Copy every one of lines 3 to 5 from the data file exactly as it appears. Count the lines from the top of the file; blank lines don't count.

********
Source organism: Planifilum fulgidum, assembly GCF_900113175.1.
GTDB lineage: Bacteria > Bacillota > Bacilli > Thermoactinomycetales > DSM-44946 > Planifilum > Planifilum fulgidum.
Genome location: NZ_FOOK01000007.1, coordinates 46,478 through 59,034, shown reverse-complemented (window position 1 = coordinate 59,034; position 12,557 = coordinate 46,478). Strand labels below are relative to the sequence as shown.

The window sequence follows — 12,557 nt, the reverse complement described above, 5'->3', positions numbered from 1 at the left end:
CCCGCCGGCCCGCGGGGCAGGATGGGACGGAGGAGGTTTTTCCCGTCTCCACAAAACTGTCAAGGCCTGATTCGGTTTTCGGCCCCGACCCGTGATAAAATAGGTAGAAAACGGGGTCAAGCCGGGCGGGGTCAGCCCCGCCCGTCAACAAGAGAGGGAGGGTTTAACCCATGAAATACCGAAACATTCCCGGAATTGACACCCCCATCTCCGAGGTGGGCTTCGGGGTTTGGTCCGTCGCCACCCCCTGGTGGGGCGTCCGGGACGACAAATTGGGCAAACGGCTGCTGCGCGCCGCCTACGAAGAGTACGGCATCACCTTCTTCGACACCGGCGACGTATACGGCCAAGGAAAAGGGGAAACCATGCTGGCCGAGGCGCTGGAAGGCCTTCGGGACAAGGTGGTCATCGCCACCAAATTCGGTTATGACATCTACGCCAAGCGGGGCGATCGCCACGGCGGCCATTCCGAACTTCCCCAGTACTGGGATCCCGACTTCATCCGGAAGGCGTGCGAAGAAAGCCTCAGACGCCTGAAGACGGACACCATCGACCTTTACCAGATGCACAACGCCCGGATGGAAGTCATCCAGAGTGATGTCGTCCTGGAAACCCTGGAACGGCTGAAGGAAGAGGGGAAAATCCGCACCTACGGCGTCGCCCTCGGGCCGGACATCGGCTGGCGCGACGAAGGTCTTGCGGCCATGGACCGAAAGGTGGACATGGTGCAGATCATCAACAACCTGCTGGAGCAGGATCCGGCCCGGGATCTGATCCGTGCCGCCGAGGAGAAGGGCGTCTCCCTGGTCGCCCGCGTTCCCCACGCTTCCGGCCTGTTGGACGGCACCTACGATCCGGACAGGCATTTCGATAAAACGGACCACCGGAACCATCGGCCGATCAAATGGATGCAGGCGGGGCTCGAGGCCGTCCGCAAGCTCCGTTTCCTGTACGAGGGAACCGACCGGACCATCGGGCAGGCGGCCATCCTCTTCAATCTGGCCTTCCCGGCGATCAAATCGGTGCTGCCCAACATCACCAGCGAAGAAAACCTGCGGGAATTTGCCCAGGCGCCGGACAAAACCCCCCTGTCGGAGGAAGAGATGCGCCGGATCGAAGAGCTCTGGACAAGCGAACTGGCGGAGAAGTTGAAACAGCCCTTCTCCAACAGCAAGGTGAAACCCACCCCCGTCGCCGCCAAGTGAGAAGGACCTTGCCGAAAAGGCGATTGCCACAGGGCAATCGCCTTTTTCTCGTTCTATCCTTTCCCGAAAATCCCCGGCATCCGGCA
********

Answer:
Genome location: NZ_FOOK01000007.1, coordinates 46,478 through 59,034, shown reverse-complemented (window position 1 = coordinate 59,034; position 12,557 = coordinate 46,478). Strand labels below are relative to the sequence as shown.

The window sequence follows — 12,557 nt, the reverse complement described above, 5'->3', positions numbered from 1 at the left end:
CCCGCCGGCCCGCGGGGCAGGATGGGACGGAGGAGGTTTTTCCCGTCTCCACAAAACTGTCAAGGCCTGATTCGGTTTTCGGCCCCGACCCGTGATAAAATAGGTAGAAAACGGGGTCAAGCCGGGCGGGGTCAGCCCCGCCCGTCAACAAGAGAGGGAGGGTTTAACCCATGAAATACCGAAACATTCCCGGAATTGACACCCCCATCTCCGAGGTGGGCTTCGGGGTTTGGTCCGTCGCCACCCCCTGGTGGGGCGTCCGGGACGACAAATTGGGCAAACGGCTGCTGCGCGCCGCCTACGAAGAGTACGGCATCACCTTCTTCGACACCGGCGACGTATACGGCCAAGGAAAAGGGGAAACCATGCTGGCCGAGGCGCTGGAAGGCCTTCGGGACAAGGTGGTCATCGCCACCAAATTCGGTTATGACATCTACGCCAAGCGGGGCGATCGCCACGGCGGCCATTCCGAACTTCCCCAGTACTGGGATCCCGACTTCATCCGGAAGGCGTGCGAAGAAAGCCTCAGACGCCTGAAGACGGACACCATCGACCTTTACCAGATGCACAACGCCCGGATGGAAGTCATCCAGAGTGATGTCGTCCTGGAAACCCTGGAACGGCTGAAGGAAGAGGGGAAAATCCGCACCTACGGCGTCGCCCTCGGGCCGGACATCGGCTGGCGCGACGAAGGTCTTGCGGCCATGGACCGAAAGGTGGACATGGTGCAGATCATCAACAACCTGCTGGAGCAGGATCCGGCCCGGGATCTGATCCGTGCCGCCGAGGAGAAGGGCGTCTCCCTGGTCGCCCGCGTTCCCCACGCTTCCGGCCTGTTGGACGGCACCTACGATCCGGACAGGCATTTCGATAAAACGGACCACCGGAACCATCGGCCGATCAAATGGATGCAGGCGGGGCTCGAGGCCGTCCGCAAGCTCCGTTTCCTGTACGAGGGAACCGACCGGACCATCGGGCAGGCGGCCATCCTCTTCAATCTGGCCTTCCCGGCGATCAAATCGGTGCTGCCCAACATCACCAGCGAAGAAAACCTGCGGGAATTTGCCCAGGCGCCGGACAAAACCCCCCTGTCGGAGGAAGAGATGCGCCGGATCGAAGAGCTCTGGACAAGCGAACTGGCGGAGAAGTTGAAACAGCCCTTCTCCAACAGCAAGGTGAAACCCACCCCCGTCGCCGCCAAGTGAGAAGGACCTTGCCGAAAAGGCGATTGCCACAGGGCAATCGCCTTTTTCTCGTTCTATCCTTTCCCGAAAATCCCCGGCATCCGGCA